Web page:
In 1964, a massive earthquake and tidal wave struck Alaska. The hospital at the Naval Air Station in Kodiak was affected, although not as badly as it could have been.The original of this letter, in our Navy Medicine Historical Collection - Facilities - Kodiak, AK file, is a photocopy on thermal paper that is rapidly fading. This transcription is as accurate as I could make it, including punctuation and capitalization.
2 April 1964
CAPT Ruth Erickson
Bureau of Medicine and Surgery
Dear CAPT Erickson,
I received your letter this morning. All of the nurses read it and were very pleased to hear from you. We have had no way or means of communication until the last day or so. We were receiving news reports from the States, and they sounded as if we no longer existed. I am happy to report we are all healthy, wiser but cold.
Friday around 1630 we had our first earthquake lasting about four minutes. I have been in others, but none so severe. Some of the ceiling lights in the hospital fell, and the wall cracked along the staircase to second floor. Around 1800 we heard our first warning of the Tidal Wave. Patients and personnel were out of the hospital and evacuated to higher ground in a matter of minutes.
Late Friday night through the use of an emergency generator our lights were back in use. We have had very little heat, but do have some electric heaters now to help keep the patients warm. A large power generator was flown in yesterday and we have hopes of heat and hot water sometime today.
We have closed second floor and set up emergency OB on the first floor to conserve on heat. We have had our first OB last night have about five more that are due.
The damage was quite extensive here on the Base. One or two of the hangers were badly damaged, and I heard they dynamited the Bowling Alley, and several other buildings that were beyond hopes of repair.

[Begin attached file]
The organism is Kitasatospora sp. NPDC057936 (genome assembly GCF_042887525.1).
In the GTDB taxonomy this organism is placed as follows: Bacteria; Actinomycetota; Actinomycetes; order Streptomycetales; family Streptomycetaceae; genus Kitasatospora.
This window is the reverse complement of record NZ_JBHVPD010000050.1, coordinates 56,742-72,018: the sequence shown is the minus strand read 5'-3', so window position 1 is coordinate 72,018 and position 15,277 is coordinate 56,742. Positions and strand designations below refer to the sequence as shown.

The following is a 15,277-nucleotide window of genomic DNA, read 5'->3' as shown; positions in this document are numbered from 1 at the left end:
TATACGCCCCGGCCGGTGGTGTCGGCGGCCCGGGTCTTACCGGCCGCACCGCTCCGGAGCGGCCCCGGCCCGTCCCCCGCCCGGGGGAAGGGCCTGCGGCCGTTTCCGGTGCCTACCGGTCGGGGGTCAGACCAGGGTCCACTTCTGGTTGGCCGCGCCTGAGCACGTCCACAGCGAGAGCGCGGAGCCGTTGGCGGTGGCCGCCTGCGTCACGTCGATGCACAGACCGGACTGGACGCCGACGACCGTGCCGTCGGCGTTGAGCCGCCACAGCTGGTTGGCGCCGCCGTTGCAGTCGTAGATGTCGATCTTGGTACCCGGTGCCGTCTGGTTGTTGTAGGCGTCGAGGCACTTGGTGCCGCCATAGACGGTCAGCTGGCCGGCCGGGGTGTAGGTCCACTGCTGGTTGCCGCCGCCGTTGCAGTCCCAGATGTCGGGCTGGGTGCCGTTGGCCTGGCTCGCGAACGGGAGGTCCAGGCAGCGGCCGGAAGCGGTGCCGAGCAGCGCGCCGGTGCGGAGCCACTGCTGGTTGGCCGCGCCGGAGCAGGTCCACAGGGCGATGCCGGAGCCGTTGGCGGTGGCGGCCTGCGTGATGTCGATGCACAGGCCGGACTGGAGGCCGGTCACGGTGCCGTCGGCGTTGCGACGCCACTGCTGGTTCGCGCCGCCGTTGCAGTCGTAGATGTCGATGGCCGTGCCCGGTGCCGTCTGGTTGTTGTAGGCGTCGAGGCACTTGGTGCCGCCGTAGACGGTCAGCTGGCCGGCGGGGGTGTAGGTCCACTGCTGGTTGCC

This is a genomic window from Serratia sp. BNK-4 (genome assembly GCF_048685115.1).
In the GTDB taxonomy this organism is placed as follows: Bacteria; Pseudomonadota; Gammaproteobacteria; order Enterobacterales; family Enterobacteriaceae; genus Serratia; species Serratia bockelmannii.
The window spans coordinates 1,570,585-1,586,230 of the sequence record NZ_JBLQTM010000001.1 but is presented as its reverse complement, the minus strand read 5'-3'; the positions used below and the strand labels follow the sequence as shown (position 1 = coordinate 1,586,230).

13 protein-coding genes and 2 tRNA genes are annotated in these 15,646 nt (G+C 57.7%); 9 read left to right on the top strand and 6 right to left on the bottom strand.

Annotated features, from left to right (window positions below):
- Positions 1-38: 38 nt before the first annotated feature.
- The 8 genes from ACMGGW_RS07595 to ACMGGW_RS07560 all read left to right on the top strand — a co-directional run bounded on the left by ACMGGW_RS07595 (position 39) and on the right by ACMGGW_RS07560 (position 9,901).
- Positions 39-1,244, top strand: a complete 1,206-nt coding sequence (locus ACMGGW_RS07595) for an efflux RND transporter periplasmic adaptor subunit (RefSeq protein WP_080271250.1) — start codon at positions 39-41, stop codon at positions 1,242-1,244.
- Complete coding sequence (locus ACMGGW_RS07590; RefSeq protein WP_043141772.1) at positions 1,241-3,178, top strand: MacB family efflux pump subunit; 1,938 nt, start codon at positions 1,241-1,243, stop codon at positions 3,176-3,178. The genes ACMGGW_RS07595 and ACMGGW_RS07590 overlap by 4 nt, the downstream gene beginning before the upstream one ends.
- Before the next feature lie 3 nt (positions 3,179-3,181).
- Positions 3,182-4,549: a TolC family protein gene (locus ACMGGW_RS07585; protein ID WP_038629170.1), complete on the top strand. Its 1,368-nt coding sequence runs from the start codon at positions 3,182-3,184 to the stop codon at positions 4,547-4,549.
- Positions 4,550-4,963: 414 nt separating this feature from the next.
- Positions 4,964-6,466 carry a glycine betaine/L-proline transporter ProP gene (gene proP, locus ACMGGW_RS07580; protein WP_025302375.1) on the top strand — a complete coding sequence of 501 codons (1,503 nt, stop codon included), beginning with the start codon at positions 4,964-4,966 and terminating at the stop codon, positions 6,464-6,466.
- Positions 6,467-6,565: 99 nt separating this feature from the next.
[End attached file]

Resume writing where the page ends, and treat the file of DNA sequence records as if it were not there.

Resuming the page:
I went into Kodiak several days ago, and it is unbelievable. The Tidal Wave lifted huge boats and set them on top of buildings, and in the main streets of town. The famous Naughtons Bakery was heavily damaged, but I am sure they will eventually be back in operation. The people have been very good in helping each other. We sent a medical group in for two days to help give Typhoid Vaccine.
We truly are grateful we had no casualties on Base. Two dependents lost their lives in outlying areas. The Red Cross was still working on the casualty list in the city of Kodiak yesterday, and having some difficulty with identification.
I inquired about LT Reichenbach. Dr. Baker stationed here at Kodiak was in Anchorage when the earthquake occurred. He saw LT Reichenbach on Saturday morning. He checked the manifest just before he returned and her name was not listed as returning to the states. I think all her household gear was lost here in storage, but will find out for certain in a few days. We have her car here at quarters so at least that was saved. We are going to try and contact her tomorrow. I sent her a check on Thursday and we don't know whether it reached her or not.
I thought the Bureau had been informed as to what was happening out here. We are still feeling slight tremors. If anything else should occur I will try and send you the information as soon as possible. Our best means of communication is to have pilots hand carry our mail back to the states. We do have telegram service, but they are so far behind.
We all feel so much better now. The heat just came on and we will soon have our first shower in six days. Father Lavin has been real nice to us. He brought us two space heaters and about eight large votive lights so that we would have better light at night. Some of the nurses used hot rocks in their beds to keep warm.
Marcella E. Smith
CDR NC USN